New “Right to Repair” legislation introduced in the House of Representatives

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House Resolution 906, a new version of the “Right to Repair” Act, formally known as the “Right to Equitable and Professional Auto Industry Repair (REPAIR) Act,” has been introduced in the U.S. House of Representatives by U.S. Representative Neal Dunn (R-FL), and co-sponsored by Representatives Brendan Boyle (D-PA), Warren Davidson (R-OH), and Marie Gluesenkamp Perez (D-WA).

The Right to Repair Act would ensure that all mechanics and repair shops, and not just new car dealers, have access to data and other information pertaining to vehicles’ onboard computers and other fixable features. Some manufacturers in the past have considered this information to be proprietary.

“When it comes to repairing their automobiles, consumers deserve options,” said Dunn. “The Repair Act would give owners, including the rural communities in my district, secure access to critical data so their chosen service center can replace parts and repair their vehicles.”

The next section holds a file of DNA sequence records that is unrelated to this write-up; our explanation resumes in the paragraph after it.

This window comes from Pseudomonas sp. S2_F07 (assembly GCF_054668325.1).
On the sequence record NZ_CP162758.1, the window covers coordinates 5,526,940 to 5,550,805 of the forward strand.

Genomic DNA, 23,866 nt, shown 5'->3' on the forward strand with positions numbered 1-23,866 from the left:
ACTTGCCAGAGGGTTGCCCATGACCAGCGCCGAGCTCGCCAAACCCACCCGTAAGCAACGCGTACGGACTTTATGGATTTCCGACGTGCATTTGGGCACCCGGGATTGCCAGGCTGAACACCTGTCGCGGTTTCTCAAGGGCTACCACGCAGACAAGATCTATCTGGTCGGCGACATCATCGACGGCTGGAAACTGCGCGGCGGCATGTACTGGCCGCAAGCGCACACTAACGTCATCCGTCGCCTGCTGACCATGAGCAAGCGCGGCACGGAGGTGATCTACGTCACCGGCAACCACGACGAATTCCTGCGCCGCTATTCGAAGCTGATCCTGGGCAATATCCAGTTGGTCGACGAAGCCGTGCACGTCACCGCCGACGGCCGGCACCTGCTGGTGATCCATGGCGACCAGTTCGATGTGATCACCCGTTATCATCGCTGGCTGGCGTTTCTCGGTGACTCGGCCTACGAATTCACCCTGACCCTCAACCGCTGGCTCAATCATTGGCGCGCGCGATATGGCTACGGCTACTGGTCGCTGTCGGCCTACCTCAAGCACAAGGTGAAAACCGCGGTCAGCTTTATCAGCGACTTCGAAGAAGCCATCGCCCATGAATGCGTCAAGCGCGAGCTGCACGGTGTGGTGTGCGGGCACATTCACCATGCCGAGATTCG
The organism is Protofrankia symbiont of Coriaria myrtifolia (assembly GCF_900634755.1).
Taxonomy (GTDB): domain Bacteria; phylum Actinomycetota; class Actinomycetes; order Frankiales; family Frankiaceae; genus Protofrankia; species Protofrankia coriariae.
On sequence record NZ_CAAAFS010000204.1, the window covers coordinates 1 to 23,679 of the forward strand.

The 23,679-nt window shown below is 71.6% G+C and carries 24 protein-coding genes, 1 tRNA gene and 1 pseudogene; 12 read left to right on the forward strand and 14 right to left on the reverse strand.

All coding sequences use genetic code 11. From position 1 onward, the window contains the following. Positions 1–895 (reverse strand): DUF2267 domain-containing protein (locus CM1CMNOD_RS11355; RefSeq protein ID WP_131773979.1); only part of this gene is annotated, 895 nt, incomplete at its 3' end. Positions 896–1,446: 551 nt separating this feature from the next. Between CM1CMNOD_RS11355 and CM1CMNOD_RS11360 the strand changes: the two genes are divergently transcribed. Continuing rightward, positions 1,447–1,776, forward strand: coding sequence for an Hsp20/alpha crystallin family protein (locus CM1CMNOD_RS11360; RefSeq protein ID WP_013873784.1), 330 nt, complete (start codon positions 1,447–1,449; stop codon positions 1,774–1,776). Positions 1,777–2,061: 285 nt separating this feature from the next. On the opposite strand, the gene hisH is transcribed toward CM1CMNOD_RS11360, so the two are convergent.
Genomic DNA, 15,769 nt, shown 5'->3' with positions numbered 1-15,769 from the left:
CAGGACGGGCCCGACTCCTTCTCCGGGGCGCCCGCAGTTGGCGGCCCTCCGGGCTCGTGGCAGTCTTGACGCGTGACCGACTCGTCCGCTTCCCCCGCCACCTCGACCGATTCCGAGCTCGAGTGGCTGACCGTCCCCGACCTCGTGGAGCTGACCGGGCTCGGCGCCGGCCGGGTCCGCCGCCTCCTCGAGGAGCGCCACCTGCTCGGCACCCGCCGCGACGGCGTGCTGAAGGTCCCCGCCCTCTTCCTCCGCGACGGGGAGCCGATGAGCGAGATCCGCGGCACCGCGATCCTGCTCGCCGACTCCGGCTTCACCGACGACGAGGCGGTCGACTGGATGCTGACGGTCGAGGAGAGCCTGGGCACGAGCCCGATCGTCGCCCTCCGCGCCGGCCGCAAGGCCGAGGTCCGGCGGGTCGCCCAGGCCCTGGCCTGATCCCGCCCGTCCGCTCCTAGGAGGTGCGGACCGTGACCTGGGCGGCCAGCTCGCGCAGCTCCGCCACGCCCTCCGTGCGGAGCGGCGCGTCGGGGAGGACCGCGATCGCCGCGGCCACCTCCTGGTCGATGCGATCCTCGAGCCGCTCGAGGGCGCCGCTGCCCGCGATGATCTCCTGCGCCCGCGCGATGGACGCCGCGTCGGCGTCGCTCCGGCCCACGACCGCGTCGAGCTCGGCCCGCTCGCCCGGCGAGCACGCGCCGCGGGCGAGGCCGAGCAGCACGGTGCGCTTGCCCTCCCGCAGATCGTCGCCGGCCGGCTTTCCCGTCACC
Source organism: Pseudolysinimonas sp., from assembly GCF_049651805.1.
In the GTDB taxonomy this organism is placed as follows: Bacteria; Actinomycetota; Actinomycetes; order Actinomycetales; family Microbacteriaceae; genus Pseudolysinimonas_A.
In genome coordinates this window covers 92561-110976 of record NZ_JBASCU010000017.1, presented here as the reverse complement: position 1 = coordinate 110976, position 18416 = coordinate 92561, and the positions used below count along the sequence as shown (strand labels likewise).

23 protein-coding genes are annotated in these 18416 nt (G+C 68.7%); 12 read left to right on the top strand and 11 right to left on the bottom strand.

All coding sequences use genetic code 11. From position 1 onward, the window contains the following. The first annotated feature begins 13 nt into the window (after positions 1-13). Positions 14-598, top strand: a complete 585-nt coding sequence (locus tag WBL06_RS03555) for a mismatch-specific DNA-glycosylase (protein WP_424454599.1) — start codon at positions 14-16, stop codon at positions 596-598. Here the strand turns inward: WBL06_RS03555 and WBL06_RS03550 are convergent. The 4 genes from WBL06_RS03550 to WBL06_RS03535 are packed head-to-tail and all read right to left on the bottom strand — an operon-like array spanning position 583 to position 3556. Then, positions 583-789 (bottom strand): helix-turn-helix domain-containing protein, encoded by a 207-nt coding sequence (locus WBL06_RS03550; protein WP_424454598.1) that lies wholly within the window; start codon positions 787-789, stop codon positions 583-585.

Auto mechanic working on motor closeup vertical
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“There are hundreds of neighborhood mechanics in Philadelphia,” said Boyle. “The last thing those small business owners need is to be boxed out of making a living. This legislation would not only protect the business relationships between automobile owners and their mechanics, but it also ensures consumers continue to have more options on where to go for repairs.”

“By prohibiting vehicle owners from accessing and sharing data they generate, manufacturers stop consumers from accessing third-party repair shops,” said Davidson. “American vehicle owners have a right to control their data, and a right to access third-party repair shops, tools, and parts.”

Repair restrictions, the bill’s sponsors say, can drive up auto repair costs and limit access to products and services. “Consumers need the ability to repair products anywhere, and independent repairers need access to a level playing field.” The sponsors say that the data pertaining to a buyer’s car should be property of the buyer, and that the buyer should have the right to make sure that data can be shared with the buyer’s chosen repair facility.